money. However, such an action is no different
from the work of an honest labourer so this
need in itself cannot explain theft.
Poverty and disadvantaged neighbourhoods
Key study: Wikström and Tafel (2000)
• A cross-sectional study.
• Nearly 2000 Year 10 (14– to 15–year-old) pupils.
• Interview and data collection.
Selected findings
• 44.8 per cent of the males and 30.6 per cent of the
females had committed at least one crime.
• 9.8 per cent of the males and 3.8 per cent of the
females had committed a serious crime of theft.
• One in eight offenders were reported to or caught
by the police for their last committed crime.
• Offenders were more often victimised than nonoffenders.
• Offenders were more often drunk and more often
used drugs than other youths.
Explanatory factors
• The study covers a wide range of factors that
may predispose to criminal activity:
• family social position
• individual characteristics
• social situation
• lifestyle and routine activities
• community context.
Explanatory factors (cont.)
• Youths with many individual risk factors offend
frequently, while youths with many individual
protective factors rarely offend.
• Of these, the most important were the youths’
individual characteristics and the way they
lived their lives, which strongly affected their
involvement in crime.
The findings suggest the presence of three groups of
adolescent offenders.
1. Propensity-induced
• These youths have an enduring propensity to
2. Lifestyle-dependent
• Offending by this group appears to be highly
dependent on their lifestyle.
3. Situationally-limited
• These are individually well-adjusted youths who
may occasionally offend if their lifestyle exposes
them to high levels of situational risk.
Upbringing – overall conclusions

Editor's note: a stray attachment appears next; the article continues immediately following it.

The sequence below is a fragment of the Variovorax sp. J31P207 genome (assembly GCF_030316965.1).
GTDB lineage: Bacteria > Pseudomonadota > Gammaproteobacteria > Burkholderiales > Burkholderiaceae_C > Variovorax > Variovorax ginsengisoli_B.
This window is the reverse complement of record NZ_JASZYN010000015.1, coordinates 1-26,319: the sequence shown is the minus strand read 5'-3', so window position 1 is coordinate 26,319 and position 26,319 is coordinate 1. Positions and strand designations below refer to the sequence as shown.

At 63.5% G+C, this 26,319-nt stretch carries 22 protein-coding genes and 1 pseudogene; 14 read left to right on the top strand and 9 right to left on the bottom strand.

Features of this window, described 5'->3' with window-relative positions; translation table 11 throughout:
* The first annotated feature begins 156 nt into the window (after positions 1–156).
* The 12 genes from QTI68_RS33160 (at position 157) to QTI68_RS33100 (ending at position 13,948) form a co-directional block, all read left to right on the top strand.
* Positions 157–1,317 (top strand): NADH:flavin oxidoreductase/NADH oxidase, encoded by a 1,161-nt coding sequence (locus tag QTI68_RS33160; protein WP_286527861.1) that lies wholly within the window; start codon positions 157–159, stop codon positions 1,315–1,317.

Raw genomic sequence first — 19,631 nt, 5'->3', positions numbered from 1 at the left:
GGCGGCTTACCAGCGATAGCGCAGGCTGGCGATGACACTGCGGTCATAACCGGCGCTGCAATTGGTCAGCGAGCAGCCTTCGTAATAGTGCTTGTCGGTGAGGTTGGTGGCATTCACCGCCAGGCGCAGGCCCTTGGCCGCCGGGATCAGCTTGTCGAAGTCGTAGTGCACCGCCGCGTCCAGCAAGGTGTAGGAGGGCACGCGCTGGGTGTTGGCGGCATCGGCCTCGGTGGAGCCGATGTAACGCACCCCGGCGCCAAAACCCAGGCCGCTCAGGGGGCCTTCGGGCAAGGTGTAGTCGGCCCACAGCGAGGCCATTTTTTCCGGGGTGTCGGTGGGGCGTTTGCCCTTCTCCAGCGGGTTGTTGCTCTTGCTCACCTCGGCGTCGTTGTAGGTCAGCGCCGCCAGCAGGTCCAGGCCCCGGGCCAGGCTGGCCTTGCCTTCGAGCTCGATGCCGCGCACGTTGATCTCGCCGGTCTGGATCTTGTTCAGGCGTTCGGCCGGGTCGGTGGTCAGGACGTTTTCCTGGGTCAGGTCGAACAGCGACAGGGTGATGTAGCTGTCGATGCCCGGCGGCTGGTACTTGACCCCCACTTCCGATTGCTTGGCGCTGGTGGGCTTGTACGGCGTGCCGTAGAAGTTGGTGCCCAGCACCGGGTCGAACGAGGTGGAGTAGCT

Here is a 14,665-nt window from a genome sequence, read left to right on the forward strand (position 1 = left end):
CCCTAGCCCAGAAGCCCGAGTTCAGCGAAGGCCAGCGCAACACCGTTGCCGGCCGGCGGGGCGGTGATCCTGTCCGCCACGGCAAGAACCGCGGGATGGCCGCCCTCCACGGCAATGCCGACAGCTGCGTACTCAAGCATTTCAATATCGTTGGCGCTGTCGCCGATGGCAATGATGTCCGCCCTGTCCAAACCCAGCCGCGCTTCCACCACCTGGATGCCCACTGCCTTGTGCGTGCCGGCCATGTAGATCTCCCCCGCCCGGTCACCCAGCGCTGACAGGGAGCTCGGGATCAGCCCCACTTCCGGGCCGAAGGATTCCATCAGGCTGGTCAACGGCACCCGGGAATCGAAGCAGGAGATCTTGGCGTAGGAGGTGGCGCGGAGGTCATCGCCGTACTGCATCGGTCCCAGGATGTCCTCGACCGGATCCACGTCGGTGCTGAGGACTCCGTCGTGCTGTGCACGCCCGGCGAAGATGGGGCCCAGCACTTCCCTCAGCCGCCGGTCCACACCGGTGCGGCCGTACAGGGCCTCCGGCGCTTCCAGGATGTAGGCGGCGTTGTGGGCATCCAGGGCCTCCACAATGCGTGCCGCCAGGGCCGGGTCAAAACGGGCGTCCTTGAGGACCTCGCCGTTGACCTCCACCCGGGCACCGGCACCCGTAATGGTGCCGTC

• Crime appears to run in families although the
mechanism by which this happens is unclear;
genes, SLT, Differential Associations
• There are risk factors in the family that
predispose individuals to crime including
convicted parent, delinquent sibling, large
family, family social position and community in
which you are raised
• There are also individual factors that
contribute to offending
Upbringing – possible section a questions
• Describe research into the influence of the
family in turning to crime.
• Describe how upbringing contributes to criminal
• Outline the relationship between poverty &
neighbourhood & turning to crime
Upbringing possible section b questions
• Discuss the difficulties of conducting research
into the effect of upbringing on turning to
• Discuss the usefulness of research into the
effect of upbringing on turning to crime
• Compare individual and situational factors in
upbringing explanations of turning to crime
• Criminal thinking patterns (Yochelson &
Samenow (1976)
• Moral development and crime (Palmer & Hollin
• Social cognition (Gudjonsson, G. H. and
Bownes, I. (2002)
Criminal thinking patterns
Key study: Yochelson and Samenow (1996)
• To understand the makeup of the criminal
• To establish techniques that could be used to
alter the personality disorders that produce
• To encourage an understanding of legal
• To establish techniques that can be effective in
preventing criminal behaviour.
• The study was based on 255 male participants from
various backgrounds: blacks, whites, those from
the inner city, those from the suburbs, wealthy,
poor, etc. were all evaluated.
• The population of studied offenders was composed
of those confined to the hospital who had been
found not guilty by reason of insanity, as well as a
roughly equal number of convicted criminals who
were not confined to the institution.
• A series of interviews was conducted with the
participants over a period of several years.
Selected findings
• Criminals …
• are very restless, dissatisfied and irritable.
• consider requests from their teachers and parents
as impositions.
• continually set themselves apart from others.
• want to live a life of excitement, at whatever
• are habitually angry.
• are lacking empathy.
• feel under no obligation to anyone or anything
except their own interests.
• are poor at responsible decision-making, having
pre-judged situations.
Selected findings (cont.)
• Thirty completed the programme of interviews,